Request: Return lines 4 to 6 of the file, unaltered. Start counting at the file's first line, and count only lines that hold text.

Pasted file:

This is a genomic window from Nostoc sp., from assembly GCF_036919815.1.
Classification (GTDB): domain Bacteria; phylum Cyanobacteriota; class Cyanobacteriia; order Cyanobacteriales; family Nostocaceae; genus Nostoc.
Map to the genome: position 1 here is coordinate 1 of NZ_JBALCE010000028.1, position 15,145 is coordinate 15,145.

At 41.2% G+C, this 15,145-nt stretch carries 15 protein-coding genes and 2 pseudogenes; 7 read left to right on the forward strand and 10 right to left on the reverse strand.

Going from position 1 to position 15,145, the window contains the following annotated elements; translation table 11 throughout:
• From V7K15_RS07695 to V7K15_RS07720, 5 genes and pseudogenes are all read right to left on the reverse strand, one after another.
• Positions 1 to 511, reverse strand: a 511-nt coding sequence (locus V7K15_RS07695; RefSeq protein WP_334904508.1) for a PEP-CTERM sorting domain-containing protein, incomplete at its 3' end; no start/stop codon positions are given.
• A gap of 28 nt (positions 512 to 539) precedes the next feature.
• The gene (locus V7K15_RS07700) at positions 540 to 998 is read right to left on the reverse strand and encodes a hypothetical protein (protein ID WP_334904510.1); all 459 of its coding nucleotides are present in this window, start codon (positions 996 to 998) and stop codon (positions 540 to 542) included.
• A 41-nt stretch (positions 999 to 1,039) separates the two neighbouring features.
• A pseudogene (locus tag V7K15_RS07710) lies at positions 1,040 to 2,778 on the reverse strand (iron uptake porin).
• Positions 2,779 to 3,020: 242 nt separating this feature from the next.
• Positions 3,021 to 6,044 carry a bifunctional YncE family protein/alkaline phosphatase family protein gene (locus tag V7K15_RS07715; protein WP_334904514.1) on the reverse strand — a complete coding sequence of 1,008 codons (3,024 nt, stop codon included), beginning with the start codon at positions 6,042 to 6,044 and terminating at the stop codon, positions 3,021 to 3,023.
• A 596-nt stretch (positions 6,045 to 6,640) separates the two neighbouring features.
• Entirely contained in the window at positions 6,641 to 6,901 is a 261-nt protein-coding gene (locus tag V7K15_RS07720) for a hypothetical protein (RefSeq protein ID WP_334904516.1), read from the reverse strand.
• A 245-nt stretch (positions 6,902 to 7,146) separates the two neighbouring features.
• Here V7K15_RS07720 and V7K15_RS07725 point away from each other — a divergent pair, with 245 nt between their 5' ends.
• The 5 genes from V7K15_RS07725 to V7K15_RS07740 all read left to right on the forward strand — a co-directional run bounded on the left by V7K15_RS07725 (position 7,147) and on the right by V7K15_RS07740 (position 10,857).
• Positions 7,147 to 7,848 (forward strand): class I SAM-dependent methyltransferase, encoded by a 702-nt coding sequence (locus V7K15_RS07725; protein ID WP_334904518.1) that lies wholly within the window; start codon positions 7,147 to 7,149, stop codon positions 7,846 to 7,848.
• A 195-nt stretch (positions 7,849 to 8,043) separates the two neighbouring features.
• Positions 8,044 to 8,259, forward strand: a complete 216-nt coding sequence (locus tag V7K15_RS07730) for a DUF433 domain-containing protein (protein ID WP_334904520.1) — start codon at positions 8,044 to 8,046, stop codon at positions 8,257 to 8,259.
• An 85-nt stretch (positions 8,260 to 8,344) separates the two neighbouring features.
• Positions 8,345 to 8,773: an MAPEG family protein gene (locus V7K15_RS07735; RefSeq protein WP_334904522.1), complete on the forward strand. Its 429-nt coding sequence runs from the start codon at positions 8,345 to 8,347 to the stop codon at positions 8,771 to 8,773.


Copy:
At 41.2% G+C, this 15,145-nt stretch carries 15 protein-coding genes and 2 pseudogenes; 7 read left to right on the forward strand and 10 right to left on the reverse strand.

Going from position 1 to position 15,145, the window contains the following annotated elements; translation table 11 throughout:
• From V7K15_RS07695 to V7K15_RS07720, 5 genes and pseudogenes are all read right to left on the reverse strand, one after another.